Redon v. San Diego, County of, CA et al

Filing 66

ORDER: Plaintiff's Motion for Default Judgment is denied. (Dkt # 55 ) Defendants Sergeant Bulkowski, Sergeant Grubbs, Sergeant Shaw, Officer Gibson, Officer Pottin, Officer Natal, former San Diego Chief of Police William Lansdowne, Michael Lee Ficken; and Diana Doherty are dismissed without prejudice pursuant to Federal Rule of Civil Procedure 4(m). Signed by Judge William Q. Hayes on 2/3/2016. (mdc)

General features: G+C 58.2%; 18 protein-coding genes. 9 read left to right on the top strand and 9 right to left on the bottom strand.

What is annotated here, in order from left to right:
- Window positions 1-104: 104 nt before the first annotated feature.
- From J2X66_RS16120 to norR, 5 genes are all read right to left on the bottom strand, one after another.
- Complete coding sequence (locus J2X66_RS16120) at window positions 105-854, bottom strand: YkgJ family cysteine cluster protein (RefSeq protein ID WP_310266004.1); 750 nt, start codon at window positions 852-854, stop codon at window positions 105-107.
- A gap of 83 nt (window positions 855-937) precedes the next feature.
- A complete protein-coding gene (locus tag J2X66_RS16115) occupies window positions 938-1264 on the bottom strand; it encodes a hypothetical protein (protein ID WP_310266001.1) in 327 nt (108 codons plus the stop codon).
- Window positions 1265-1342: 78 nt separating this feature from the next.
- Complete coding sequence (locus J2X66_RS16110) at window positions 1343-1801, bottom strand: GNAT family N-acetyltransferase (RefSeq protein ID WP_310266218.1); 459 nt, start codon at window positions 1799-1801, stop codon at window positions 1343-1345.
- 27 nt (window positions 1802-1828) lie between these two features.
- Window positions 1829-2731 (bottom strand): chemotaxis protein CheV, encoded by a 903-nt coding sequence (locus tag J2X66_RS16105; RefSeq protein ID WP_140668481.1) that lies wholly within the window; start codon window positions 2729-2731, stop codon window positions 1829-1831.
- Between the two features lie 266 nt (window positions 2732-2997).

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1 2 3 4 5 6 7 UNITED STATES DISTRICT COURT 8 SOUTHERN DISTRICT OF CALIFORNIA 9 10 JASON A. REDON, 11 Plaintiff, vs. SAN DIEGO COUNTY, CITY OF SAN DIEGO, ANDRES RUIZ, BRANDON JORDAN, DEREK MILLER, SGT BULKOWSKI, SGT D GRUBBS, OFFICER GIBSON, OFFICER POTTIN, OFFICER NATAL, OFFICER JOHN DOES 1-X, WILLIAM LANSDOWNE, JAN GOLDSMITH, MICHAEL LEE FICKEN, MIRIAM MILSTEIN, DIANA DOHERTY, JOHN DOES 2X, SGT SHAW, UNNAMED SAN DIEGO POLICE OFFICER, 12 13 14 15 16 17 18 19 20 21 CASE NO. 13cv1765 WQH (KSC) ORDER Defendants. HAYES, Judge: The matter before the Court is Plaintiff’s Motion for Default Judgment. (ECF 22 No. 55). 23 I. Background 24 On August 22, 2012, Plaintiff Jason A. Redon (“Plaintiff”) commenced this 25 action by filing a complaint in the San Diego Superior Court alleging state and federal 26 constitutional violations. (ECF No. 1-2 at 1). The Complaint named the following 27 individuals and entities as defendants: Officer Brandon Jordan; Officer Andres Ruiz; 28 Investigator Derek Miller; San Diego City Attorney Jan Goldsmith; Deputy City -1- 13cv1765 WQH 1 Attorney Miriam Milstein; and the City of San Diego, including the San Diego Police 2 Department (“Initial Defendants”). Id. On August 27, 2012, Plaintiff filed an amended 3 complaint in the San Diego Superior Court, naming the same Defendants. (ECF No. 1-2 4 at 2). 5 Plaintiff filed a second amended complaint on July 5, 2013. (ECF No. 1-3.) In 6 addition to the Initial Defendants, Plaintiff added the following individuals/entities as 7 defendants: San Diego County; Sergeant Bulkowski; Sergeant Grubbs; Officer Gibson; 8 Officer Pottin; Officer Natal; San Diego Chief of Police William Lansdowne; Deputy 9 City Attorney Michael Lee Ficken; and Deputy City Attorney Diana Doherty (“Default 10 Defendants”). Id. 11 On July 29, 2013, Defendants filed a notice of removal of civil action in this 12 Court. (ECF No. 1). On August 8, 2013 a Motion to Dismiss and a Motion for a More 13 Definite Statement was filed. (ECF No. 2). Plaintiff opposed both the Notice of 14 Removal and the Motion to Dismiss. (ECF Nos. 4 & 6). On November 8, 2013, the 15 Court denied the opposition to the Notice of Removal, granted the Motion to Dismiss, 16 and granted Plaintiff leave to amend. (ECF No. 7). On December 23, 2013, Plaintiff 17 filed a third amended complaint, which is the operative pleading. (ECF No. 8). The 18 third amended complaint added two additional defendants, Sergeant Shaw and an 19 “Unnamed San Diego Police Officer.” Id. A summons listing all of the Defendants 20 named in the third amended complaint was issued by the Clerk of this Court and mailed 21 to Plaintiff at his docket address with instructions that the summons needed to be 22 served. (ECF No. 9). 23 On January 13, 2014, the six Initial Defendants filed a Motion to Dismiss for 24 failure to state a claim. (ECF No. 11) On July 28, 2014, this Court granted in part and 25 denied in part the Motion to Dismiss. (ECF No. 23). The Court dismissed all of 26 Plaintiff’s state law claims, the 28 U.S.C. § 1983 Monell claim, and all of the claims 27 against Defendants City of San Diego, City Attorney Jan Goldsmith, and Miriam 28 Milstein. -2- 13cv1765 WQH 1 On August 11, 2014, the three remaining Initial Defendants (Ruiz, Jordan and 2 Miller) filed an Answer to the amended complaint. (ECF No. 24). On July 24, 2015, 3 these Defendants filed a Motion for Judgment on the Pleadings. (ECF No. 41). On 4 December 17, 2015, the Court granted the Motion for Judgment on the Pleadings in part 5 and denied in part. (ECF No. 53). The only remaining claim (Count 3) alleges 6 excessive use of force against Defendants Ruiz and Jordan. 7 On December 17, 2015, the Court also issued an Order notifying Plaintiff that the 8 docket reveals no proof of service for the following Defendants: Sergeant Bulkowski; 9 Sergeant Grubbs; Sergeant Shaw; Officer Gibson; Officer Pottin; Officer Natal; former 10 San Diego Chief of Police William Lansdowne; Michael Lee Ficken; and Diana 11 Doherty. (ECF No. 54). Plaintiff was informed that the Court would dismiss this action 12 as to these Defendant without prejudice on January 11, 2016, unless, before that date, 13 Plaintiff files proof that service of the Complaint was effectuated on these Defendants 14 pursuant to the Federal Rules of Civil Procedure or otherwise shows cause why this 15 case should not be dismissed as to these Defendants. 16 On December 21, 2015, Plaintiff filed a Motion for Default Judgment against 17 Defendants Bulkowski, Grubbs, Gibson, Pottin, Natal, Lansdowne, Ficken, and 18 Doherty (hereinafter referred to collectively as the “Default Defendants”).1 (ECF No. 19 55). Plaintiff contends that the second amended complaint filed July 5, 2013, was “duly 20 served on the respondent superior, City of San Diego,” and then individually served 21 defendants “Lansdowne, Pottin, Gibson, Bulkowski, Natal, Grubbs, Michael Lee 22 Ficken, and Diana Doherty” on August 26, 2013. Id. at 1-2. Plaintiff attaches Exhibit 23 A, which consists of two proofs of service, both dated August 26, 2013. The first proof 24 of service states that “Chase Alan Shivers” personally served the “Amended Complaint” 25 on “Michael Ficken” and “Diana Doherty” at “1200 Third Avenue, Suite 300 San Diego 26 CA, 92101.” (ECF No. 55-1 at 2). The second proof of service states that “Chase Alan 27 Shivers” personally served “Chief W. Landsdowe, Sgt Bulkowski, Sgt D Grubbs, 28 1 Defendant Shaw is not mentioned in the Motion for Default Judgment. -3- 13cv1765 WQH 1 Officer Gibson, Officer Natal,” and “Officer Pottin” at “2400 5th Ave. Unit 218 San 2 Diego CA, 92101.” Id. at 3. Plaintiff also attaches Exhibit B, which is a declaration of 3 service from Chase Alan Shivers, dated December 18, 2013, in which states that he 4 served the “AMENDED CIVIL COMPLAINT VERSION 3.0” by placing a sealed copy 5 of it at a United States Postal Service mailbox at in downtown San Diego and sending 6 it to “Catherine L. Turner at the Office of the City Attorney of San Diego 1200 Third 7 Ave, Suite 1100 San Diego CA, 92101-4100.” (ECF No. 55-2 at 2). 8 On January 11, 2016, Defendants Sergeant Bulkowski, Sergeant Grubbs, 9 Sergeant Shaw, Officer Gibson, Officer Pottin, Officer Natal, former San Diego Chief 10 of Police William Lansdowne, Michael Lee Ficken; and Diana Doherty specially 11 appeared for the limited purpose of filing an Opposition to Motion for Default 12 Judgment on the grounds that they had not been properly served in accordance with 13 Rule 4 of the Federal Rules of Civil Procedure. (ECF No. 64). Defendants contend that 14 summons were never served on any of the Default Defendants and therefore the Court 15 does not have personal jurisdiction. 16 On January 19, 2016, Plaintiff filed a reply. Plaintiff attaches a Proof of Personal 17 Service dated July 5, 2013, which states that “Chase Alan Shivers” personally served 18 the “Amended Complaint” on the “City Attorney of San Diego.” (ECF No. 65-1 at 2). 19 Plaintiff also attaches a copy of an email sent to “,” On December 20 8, 2014. This email contains a picture of the first proof of service attached as Exhibit 21 A to Plaintiff’s motion (ECF No. 55-1 at 2). (ECF No. 65-2 at 2). 22 II. Discussion 23 A. Judicial Notice 24 Defendants request that the Court take judicial notice of two document: Exhibit 25 1, Superior Court of California, County of San Diego, Register of Actions Notice, 26 Redon v. Jordan, Case No. 37-2012-00102839-CU-CR-CTL and Exhibit 2, United 27 States District Court, Southern District of California, Civil Docket for Redon v. County 28 of San Diego, et al., Case No. 13-cv-01765- WQH-KSC. -4- 13cv1765 WQH 1 Federal Rule of Evidence 201 provides that “[t]he court may judicially notice a 2 fact that is not subject to reasonable dispute because it . . . is generally known within 3 the trial court’s territorial jurisdiction; or . . . can be accurately and readily determined 4 from sources whose accuracy cannot reasonably be questioned.” Fed R. Evid. 201(b). 5 [U]nder Fed. R. Evid. 201, a court may take judicial notice of ‘matters of public 6 record.’” Lee, 250 F.3d at 689 (quoting Mack v. South Bay Beer Distrib., 798 F.2d 7 1279, 1282 (9th Cir.1986)). Courts may take judicial notice of “proceedings in other 8 courts, both within and without the federal judicial system, if those proceedings have 9 a direct relation to matters at issue.” U.S. ex rel. Robinson Rancheria Citizens Council 10 v. Borneo, Inc., 971 F.2d 244, 248 (9th Cir. 1992) (citation and internal quotations 11 omitted). Plaintiff does not object to or question the authenticity of the documents filed 12 by Defendants. The Court will take judicial notice of Defendants first document, 13 Exhibit 1. However, the Court finds it unnecessary to take judicial notice of Exhibit 2, 14 a copy of the docket in this case, as it is readily available to the Court. See, e.g., Asvesta 15 v. Petroutsas, 580 F.3d 1000, 1010 n. 12 (9th Cir. 2009) (denying request for judicial 16 notice where judicial notice would be “unnecessary”). 17 B. Motion for Default Judgment 18 “[W]hen a court is considering whether to enter a default judgment, it may 19 dismiss an action sua sponte for lack of personal jurisdiction. In re Tuli, 172 F.3d 707, 20 712 (9th Cir. 1999). “A federal court is without personal jurisdiction over a defendant 21 unless the defendant has been served in accordance with Fed. R. Civ. P. 4.” Benny v. 22 Pipes, 799 F.2d 489, 492 (9th Cir. 1986). “It is the plaintiff's burden to establish the 23 court’s personal jurisdiction over a defendant.” Doe v. Unocal Corp., 248 F.3d 915, 24 922 (9th Cir. 2001). 25 Rule 4(b) requires that “the clerk must sign, seal, and issue” the summons for 26 service. See Fed. R. Civ. P. 4(b). Rule 4(c) requires that a summons be served with a 27 copy of the complaint. See Fed. R. Civ. P. 4(c). Service may be accomplished by 28 delivering a copy of the summons and complaint to the individual personally; by -5- 13cv1765 WQH 1 leaving a copy of each at the individual’s dwelling or usual place of abode with 2 someone of suitable age and discretion who resides there; or, by delivering a copy of 3 each to an agent authorized by appointment or by law to receive service of process. See 4 Fed. R. Civ. P. 4(e)(2)(A)-(C). “The plaintiff is responsible for having the summons 5 and complaint served within the time allowed by Rule 4(m) . . . .” See Fed. R. Civ. P. 6 4(c). “If a defendant is not served within 90 days after the complaint is filed, the court 7 . . . must dismiss the action without prejudice against that defendant or order that 8 service be made within a specified time.” Fed. R. Civ. P. 4(m). “Once service is 9 challenged, plaintiff[] bear[s] the burden of establishing that service was valid under 10 Rule 4.” Brockmeyer v. May, 383 F.3d 798, 801 (9th Cir.2004). If the plaintiff is 11 unable to satisfy its burden of demonstrating effective service, the court has discretion 12 to either dismiss or retain the action. See Stevens v. Sec. Pac. Nat'l Bank, 538 F.2d 13 1387, 1389 (9th Cir.1976). 14 The record indicates that Plaintiff filed an amended complaint in state court on 15 July 5, 2013 which initially named all of the Default Defendants as parties. The record 16 does not show that a new or amended summons was issued. See ECF No. 64-2 at 4. 17 On December 23, 2013, Plaintiff filed a third amended complaint, the operative 18 pleading, and a summons was issued. At the time Plaintiff filed his third amended 19 complaint, Rule 4(m) required that service be made within 120 days from the date the 20 amended pleading was filed. See Fed. R. Civ. P. 4(m). In his declaration, Chase Alan 21 Shivers, states that he served the “AMENDED CIVIL COMPLAINT VERSION 3.0.” 22 See ECF No. 55-2 at 2. However, there is no evidence that Plaintiff ever served the 23 summons that the Court issued. In the light most favorable to Plaintiff, there is 24 evidence that Plaintiff attempted to serve the Default Defendants with a copy of the 25 third amended complaint by mail,2 see ECF No. 55-2 at 2; however, a summons must 26 also be served. See Fed. R. Civ. P. 4(c) (“A summons must be served with a copy of 27 2 28 The Court makes no conclusions on whether Plaintiff’s Exhibit B would have been proof of adequate service had a summons been served as well as the amended complaint. See Fed. R. Civ. P. 4(e)(2)(A)-(C) (listing the ways that someone may be properly served). -6- 13cv1765 WQH 1 the complaint.”); Cal. Civ. Proc. Code § 415.10 (“A summons may be served by 2 personal delivery of a copy of the summons and of the complaint to the person to be 3 served.”). 4 The Court concludes that default judgment is inappropriate because Plaintiff has 5 failed to provide sufficient evidence that he properly served the Default Defendants. 6 The Court further concludes that dismissal of the Default Defendants is appropriate 7 because Plaintiff has not proved that service was properly effectuated on the Default 8 Defendants or otherwise shown cause why this case should not be dismissed as to the 9 Default Defendants. 10 11 12 III. Conclusion IT IS HEREBY ORDERED that Plaintiff’s Motion for Default Judgment is denied. 13 IT IS FURTHER ORDERED that Defendants Sergeant Bulkowski, Sergeant 14 Grubbs, Sergeant Shaw, Officer Gibson, Officer Pottin, Officer Natal, former San 15 Diego Chief of Police William Lansdowne, Michael Lee Ficken; and Diana Doherty are 16 dismissed without prejudice pursuant to Federal Rule of Civil Procedure 4(m). 17 DATED: February 3, 2016 18 19 WILLIAM Q. HAYES United States District Judge 20 21 22 23 24 25 26 27 28 -7- 13cv1765 WQH